"We saw a land covered in trees until the sea and from that band the fog never descended from the range...We saw a great bay..." Francisco Alcoforado, 15th Century chronicler
In calm waters of early after, on 1 July 1419, Jo?o Gon?alves Zarco and Trist?o Vaz Teixeira disembarked on the beach of Machico, beginning the era of Portuguese discoveries. On the beach a Mass of thanksgiving was celebrated by Franciscan priests on the feast of the Visitation (2 June), an image of which accompanied the expedition.
Many hypotheses have developed as to the origin of the name of the municipality. The most remembered, and not the least disputed, comes from the romanticized legend of the English lovers Robert Machim and Ana d?Arfet. As the legend explains, the two lovers escaped from England (where their love was forbidden and condemned by the Church), suffered the tragedy of a shipwreck and died on the island that became Madeira, where later the first Portuguese explorers encountered two crosses to which they attributed to the lovers: the name appears to be a corruption of the surname Machim.
On 8 May 1440, the Infante Henry the Navigator awarded Trist?o Vaz and his descendants the Captaincy of Machico (which included the Ponta da Oliveira, in Cani?o, to the Ponta do S?o Louren?o and from there to the Ponta do Trist?o, in Porto Moniz), and by right the first Captaincy in the archipelago of Madeira. The first settlers eked out a meagre subsistence, as a Franciscan monk noted:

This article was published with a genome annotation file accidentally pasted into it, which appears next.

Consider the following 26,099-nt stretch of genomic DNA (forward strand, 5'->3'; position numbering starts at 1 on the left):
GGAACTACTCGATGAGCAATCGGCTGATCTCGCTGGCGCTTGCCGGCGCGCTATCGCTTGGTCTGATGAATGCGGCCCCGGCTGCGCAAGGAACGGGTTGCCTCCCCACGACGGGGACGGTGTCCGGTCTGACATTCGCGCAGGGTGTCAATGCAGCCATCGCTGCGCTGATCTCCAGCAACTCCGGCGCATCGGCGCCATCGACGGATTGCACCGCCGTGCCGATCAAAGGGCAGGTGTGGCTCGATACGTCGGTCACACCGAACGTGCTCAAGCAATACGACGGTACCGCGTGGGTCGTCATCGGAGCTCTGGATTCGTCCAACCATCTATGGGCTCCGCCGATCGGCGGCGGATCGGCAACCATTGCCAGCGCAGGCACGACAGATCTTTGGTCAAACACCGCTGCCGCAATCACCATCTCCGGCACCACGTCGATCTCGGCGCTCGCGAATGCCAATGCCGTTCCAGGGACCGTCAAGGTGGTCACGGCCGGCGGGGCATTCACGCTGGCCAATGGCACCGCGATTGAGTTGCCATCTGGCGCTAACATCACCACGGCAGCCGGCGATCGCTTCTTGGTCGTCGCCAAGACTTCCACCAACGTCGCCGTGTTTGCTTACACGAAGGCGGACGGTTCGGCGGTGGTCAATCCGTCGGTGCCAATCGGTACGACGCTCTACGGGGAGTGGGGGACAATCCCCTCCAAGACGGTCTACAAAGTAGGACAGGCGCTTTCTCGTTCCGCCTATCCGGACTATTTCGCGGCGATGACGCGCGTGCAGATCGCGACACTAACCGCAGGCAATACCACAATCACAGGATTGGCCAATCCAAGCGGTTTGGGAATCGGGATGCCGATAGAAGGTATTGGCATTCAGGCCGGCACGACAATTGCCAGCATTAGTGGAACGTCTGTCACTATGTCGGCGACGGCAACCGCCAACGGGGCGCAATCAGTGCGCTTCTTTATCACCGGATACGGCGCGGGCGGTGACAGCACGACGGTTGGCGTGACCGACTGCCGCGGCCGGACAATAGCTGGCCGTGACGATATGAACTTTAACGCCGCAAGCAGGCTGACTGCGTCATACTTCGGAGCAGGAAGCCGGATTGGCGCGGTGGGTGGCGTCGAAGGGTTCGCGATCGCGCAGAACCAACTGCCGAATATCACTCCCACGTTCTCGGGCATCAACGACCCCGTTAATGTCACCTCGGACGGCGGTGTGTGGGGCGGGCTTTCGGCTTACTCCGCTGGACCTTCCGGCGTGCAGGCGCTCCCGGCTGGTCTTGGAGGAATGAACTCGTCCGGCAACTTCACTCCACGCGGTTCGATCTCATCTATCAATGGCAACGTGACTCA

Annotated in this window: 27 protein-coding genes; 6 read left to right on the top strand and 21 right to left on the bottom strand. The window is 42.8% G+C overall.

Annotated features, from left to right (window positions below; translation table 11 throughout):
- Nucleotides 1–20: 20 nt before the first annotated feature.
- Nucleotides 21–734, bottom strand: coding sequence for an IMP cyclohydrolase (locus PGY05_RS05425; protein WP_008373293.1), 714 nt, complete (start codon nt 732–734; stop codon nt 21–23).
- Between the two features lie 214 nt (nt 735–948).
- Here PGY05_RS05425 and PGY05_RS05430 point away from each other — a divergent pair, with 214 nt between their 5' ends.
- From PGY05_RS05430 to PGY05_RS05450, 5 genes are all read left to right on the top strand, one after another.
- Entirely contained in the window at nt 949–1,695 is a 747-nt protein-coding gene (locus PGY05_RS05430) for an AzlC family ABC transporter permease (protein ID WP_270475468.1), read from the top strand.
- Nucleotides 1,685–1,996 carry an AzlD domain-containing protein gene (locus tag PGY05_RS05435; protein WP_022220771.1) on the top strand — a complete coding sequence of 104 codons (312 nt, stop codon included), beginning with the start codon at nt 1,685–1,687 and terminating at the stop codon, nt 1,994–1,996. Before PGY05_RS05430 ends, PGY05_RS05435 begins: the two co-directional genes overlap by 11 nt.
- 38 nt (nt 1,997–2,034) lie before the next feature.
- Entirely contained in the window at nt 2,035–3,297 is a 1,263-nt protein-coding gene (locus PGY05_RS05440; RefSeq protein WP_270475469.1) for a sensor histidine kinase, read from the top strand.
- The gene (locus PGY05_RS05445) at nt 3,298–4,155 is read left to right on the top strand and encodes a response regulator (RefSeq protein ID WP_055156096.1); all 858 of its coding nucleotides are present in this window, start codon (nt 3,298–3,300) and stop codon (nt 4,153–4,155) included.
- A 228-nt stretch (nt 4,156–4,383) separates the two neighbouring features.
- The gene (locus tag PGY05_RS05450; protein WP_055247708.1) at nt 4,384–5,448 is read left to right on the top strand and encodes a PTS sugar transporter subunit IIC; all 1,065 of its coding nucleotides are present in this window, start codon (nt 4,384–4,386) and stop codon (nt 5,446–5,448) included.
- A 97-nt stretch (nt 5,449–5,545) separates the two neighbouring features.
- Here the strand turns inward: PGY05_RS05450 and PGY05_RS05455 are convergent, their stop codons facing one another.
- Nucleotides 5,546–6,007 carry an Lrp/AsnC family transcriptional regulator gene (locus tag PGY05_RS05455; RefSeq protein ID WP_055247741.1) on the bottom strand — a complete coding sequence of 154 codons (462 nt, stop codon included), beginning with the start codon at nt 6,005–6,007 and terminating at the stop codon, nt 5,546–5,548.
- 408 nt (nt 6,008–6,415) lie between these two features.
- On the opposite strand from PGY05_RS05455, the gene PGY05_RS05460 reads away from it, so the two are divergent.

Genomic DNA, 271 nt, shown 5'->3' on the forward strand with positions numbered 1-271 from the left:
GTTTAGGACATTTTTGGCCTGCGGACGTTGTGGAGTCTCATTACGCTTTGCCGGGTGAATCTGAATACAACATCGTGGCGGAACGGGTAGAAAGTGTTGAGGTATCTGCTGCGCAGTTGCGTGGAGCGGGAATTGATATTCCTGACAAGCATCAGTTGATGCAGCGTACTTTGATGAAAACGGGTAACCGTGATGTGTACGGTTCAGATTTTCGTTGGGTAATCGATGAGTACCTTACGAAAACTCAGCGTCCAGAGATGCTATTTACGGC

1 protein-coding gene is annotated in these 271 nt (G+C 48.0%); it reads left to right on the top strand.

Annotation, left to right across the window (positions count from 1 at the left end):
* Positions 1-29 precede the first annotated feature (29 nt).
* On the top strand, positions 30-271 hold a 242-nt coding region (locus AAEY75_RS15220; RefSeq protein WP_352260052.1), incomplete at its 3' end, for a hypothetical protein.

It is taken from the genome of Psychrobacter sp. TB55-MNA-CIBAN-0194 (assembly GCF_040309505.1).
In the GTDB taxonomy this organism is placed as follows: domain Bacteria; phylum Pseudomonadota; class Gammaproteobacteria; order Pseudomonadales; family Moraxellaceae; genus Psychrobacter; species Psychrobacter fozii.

Still in the 15th century, taking advantage of the abundant water and excellent climate, the first colonists began to cultivate sugar cane, and the first machinery used to process the pulp appeared immediately, facilitating the export to Europe. Although the Captaincy did not have the best lands to cultivate the plant (by 1494 one-fifth of regional production), the village that developed at Machico's beachhead was the centre of the processing of this spice. As the monk Jer?nimo Dias Leite indicated: "...the first sugar sold on this island of Madeira was in the town of Machico where there began a make and collect three arrobas [equivalent to 96 pounds] to sell, each arroba [32 pounds] sold for five cruzeiros [historical coinage of Portugal]
Machico grew to this lucrative commerce, while Machiquenses families become socially powerful and wealthy from the trade, including the families of the Captains-Donat?rios (Trist?o Vaz's descendants). It was the Teixeira family that erected the first Matriz Church in Machico at the end of the 15th century, in honour of Nossa Senhora da Concei??o (Our Lady of Conception).
During the second half of the 15th century, along with Funchal, Machico was elevated to town (1451) and continued to grow, following the course of the ravine into the valley. Two poles developed: the right margin, that included the main barrio and the town's public institutions (municipal chamber, customshouse and church), and the left margin, that included nucleus of Banda d'Al?m, the Miseric?rdia (social centre) and Chapel of Christ, now known as the Chapel of Nosso Senhor dos Milagres (Our Lord of Miracles).
Machico also became a front-line during the Revolta da Madeira (Madeira Revolt) in April 1931.